If a plan did not receive disclosures from all … Read More »
In working with broker-dealers and RIAs, I have come to realize that there is some misunderstanding about the application of ERISA’s provisions to investments in hedge funds.
If ERISA plan fiduciaries are given “individualized” advice based on the “particular needs” of the plan (such as asset allocation or non-correlated investments), then the recommendation of an investment in a hedge fund is like any other recommended investment. That is, it can be a fiduciary act by the broker-dealer or the RIA firm.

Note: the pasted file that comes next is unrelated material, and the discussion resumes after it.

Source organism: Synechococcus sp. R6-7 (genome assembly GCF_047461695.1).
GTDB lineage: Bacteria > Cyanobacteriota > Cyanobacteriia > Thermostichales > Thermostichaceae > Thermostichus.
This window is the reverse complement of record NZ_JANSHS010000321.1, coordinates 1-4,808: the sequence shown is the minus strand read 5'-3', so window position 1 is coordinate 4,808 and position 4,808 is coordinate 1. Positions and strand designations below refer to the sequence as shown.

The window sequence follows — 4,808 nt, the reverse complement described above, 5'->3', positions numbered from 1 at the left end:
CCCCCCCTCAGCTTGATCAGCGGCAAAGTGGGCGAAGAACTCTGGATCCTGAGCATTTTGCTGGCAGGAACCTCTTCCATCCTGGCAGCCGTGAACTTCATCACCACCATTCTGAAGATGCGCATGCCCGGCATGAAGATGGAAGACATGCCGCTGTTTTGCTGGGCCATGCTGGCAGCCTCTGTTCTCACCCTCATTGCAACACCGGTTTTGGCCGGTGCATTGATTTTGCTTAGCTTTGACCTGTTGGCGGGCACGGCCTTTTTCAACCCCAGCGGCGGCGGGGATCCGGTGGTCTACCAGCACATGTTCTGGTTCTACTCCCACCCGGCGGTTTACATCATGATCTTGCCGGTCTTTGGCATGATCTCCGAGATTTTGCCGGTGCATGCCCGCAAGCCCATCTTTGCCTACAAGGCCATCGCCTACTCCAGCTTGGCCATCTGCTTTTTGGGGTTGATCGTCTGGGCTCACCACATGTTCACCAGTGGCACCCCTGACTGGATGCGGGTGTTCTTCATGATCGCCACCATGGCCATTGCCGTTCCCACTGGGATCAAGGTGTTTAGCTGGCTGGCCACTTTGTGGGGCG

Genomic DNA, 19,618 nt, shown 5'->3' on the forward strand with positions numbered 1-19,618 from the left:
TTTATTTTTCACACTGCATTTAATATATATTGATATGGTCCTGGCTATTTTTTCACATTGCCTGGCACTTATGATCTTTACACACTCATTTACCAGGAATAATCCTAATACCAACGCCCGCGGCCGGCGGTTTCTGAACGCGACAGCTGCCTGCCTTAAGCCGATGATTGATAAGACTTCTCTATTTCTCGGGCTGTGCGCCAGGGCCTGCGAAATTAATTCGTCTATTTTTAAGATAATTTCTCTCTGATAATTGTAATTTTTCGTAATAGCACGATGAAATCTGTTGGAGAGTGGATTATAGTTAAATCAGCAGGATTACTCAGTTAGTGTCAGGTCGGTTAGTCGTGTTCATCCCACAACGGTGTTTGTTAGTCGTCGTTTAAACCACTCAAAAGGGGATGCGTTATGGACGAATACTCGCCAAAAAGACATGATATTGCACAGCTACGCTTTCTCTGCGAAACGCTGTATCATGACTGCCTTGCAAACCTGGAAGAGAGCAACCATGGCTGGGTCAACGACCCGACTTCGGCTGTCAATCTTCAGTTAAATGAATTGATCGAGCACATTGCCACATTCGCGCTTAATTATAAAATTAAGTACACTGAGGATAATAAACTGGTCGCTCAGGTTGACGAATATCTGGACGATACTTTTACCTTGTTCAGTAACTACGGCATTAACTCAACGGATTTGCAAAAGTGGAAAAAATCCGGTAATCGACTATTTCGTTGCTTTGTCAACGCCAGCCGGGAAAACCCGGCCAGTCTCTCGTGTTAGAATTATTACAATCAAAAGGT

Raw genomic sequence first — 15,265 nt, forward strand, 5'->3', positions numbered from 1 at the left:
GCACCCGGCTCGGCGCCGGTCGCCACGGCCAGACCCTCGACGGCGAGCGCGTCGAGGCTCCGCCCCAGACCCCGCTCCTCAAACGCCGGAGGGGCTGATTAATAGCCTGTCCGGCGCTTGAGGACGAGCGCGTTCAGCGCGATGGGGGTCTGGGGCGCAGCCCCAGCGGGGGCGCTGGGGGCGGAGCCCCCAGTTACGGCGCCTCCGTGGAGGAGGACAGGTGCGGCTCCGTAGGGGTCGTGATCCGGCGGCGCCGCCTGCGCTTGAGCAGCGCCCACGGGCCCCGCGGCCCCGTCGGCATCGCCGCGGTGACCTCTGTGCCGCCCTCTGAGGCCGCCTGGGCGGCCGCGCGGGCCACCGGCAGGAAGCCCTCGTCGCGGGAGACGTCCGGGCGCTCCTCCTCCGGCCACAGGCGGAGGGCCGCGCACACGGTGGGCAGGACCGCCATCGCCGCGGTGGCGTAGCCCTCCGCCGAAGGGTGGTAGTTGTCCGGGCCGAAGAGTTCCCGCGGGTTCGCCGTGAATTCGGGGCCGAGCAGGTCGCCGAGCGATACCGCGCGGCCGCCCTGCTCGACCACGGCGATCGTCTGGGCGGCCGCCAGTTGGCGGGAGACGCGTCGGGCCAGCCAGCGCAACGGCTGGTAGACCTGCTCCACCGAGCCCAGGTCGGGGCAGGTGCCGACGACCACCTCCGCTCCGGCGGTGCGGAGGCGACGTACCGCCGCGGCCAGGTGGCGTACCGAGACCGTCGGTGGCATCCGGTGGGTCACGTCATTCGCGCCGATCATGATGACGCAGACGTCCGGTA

The 408(b)(2) regulation requires a number of disclosures, including two status disclosures. Those are: Whether the service provider is acting as an ERISA fiduciary; and whether the service provider is acting as an RIA.
One of our concerns about disclosures by broker-dealers (and affiliated RIAs) is that they may not fully appreciate the concept of related parties under the 408(b)(2) regulation.
When a broker-dealer is a covered service provider and contracts with others to provide some of the services, the broker-dealer and those other parties are “related” for purposes of the regulation and its disclosure requirements. In those cases, the compensation of the related party (as opposed to the broker-dealer) must be disclosed if it is (1) transactional or (2) charged against the plan’s investments. In some cases, there may be other required disclosures.